Both Series EE savings bonds and I savings bond are safe, low-risk savings products issued by the U.S. Treasury. The biggest difference is the how the interest rate you receive on the bonds is derived. EE bonds earn a fixed rate of return while I bonds earn a combined fixed rate and added adjustment rate based inflation rates.
More technically, EE bonds issued May 2005 and after earn a fixed rate of interest. Since these bonds earn a predetermined fixed rate of return, you know what the bonds are worth at all times. The fixed rate is determined by adjusting the market yields of the 10-year Treasury Note by the value of components unique to savings bonds, including early redemption and tax deferral options.
Interest rates for new issues of the EE bonds are adjusted each May 1 and November 1, with each new interest rate effective for all bonds issued in the six months following the adjustment. The present rate for this six month cycle of EE bonds can be found on the U.S. Treasury’s financial services website, TreasuryDirect which is located on the web at www.treasurydirect.gov.
I bonds have an annual interest rate that reflects the combined effects of a fixed rate and a semiannual inflation rate. The bonds earnings rate is a combination of a fixed rate of return, set at the time of purchase, plus a variable rate that is based on the semiannual inflation rate established on CPI-U changes announced in May and November.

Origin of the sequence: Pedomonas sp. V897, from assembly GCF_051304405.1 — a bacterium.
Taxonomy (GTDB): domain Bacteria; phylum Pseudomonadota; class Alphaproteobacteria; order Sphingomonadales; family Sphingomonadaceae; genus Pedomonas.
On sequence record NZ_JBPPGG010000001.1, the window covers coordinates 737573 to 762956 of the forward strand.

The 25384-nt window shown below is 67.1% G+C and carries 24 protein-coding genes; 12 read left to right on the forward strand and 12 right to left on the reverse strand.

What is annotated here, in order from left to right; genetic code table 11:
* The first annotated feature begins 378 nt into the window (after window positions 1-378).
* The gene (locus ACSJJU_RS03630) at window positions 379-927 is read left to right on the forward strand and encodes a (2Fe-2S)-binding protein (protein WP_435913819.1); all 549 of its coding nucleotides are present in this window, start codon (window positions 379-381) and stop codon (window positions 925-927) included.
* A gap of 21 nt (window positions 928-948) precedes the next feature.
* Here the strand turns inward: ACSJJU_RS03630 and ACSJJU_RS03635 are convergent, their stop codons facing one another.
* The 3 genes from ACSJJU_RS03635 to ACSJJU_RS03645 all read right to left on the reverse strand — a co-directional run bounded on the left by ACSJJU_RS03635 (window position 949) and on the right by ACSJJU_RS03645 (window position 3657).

These bonds are very similar to TIPs or Treasury Inflation-Protected Securities. The key difference between I bonds and TIPS is that they are non-marketable securities which means they cannot be bought or sold in secondary securities market like TIPS can. I bonds are registered in names of individuals or, for paper bonds only, their fiduciary estates. These bonds are an accrual-type security. They increase in value monthly as bond interest earned is added to the bond monthly and is paid when you redeem the bond or cash the bond.
EE bonds purchased in paper form are sold at half the face value which means you would pay $25 for a $50 bond. EE bonds purchased electronically via TreasuryDirect are sold at face value; i.e., you pay $25 for a $25 bond. The paper bond purchases will take time for the bond to reach maturity because it is dependent on the interest rate.
The EE bond minimum term of ownership is one year and the interest earning period is for 30 years. There is an early redemption penalty that stands at a forfeit of three of the most recent months’ interest if redeemed before 5 years, with no penalty if held for five years or more
I bonds are sold at face value, if purchasing a $50 bond you would pay $50. As with EE series bonds, if you redeem the bond within the first five years, there is a penalty that is forfeiture of the three most recent months interest. After five years there is no redemption penalty.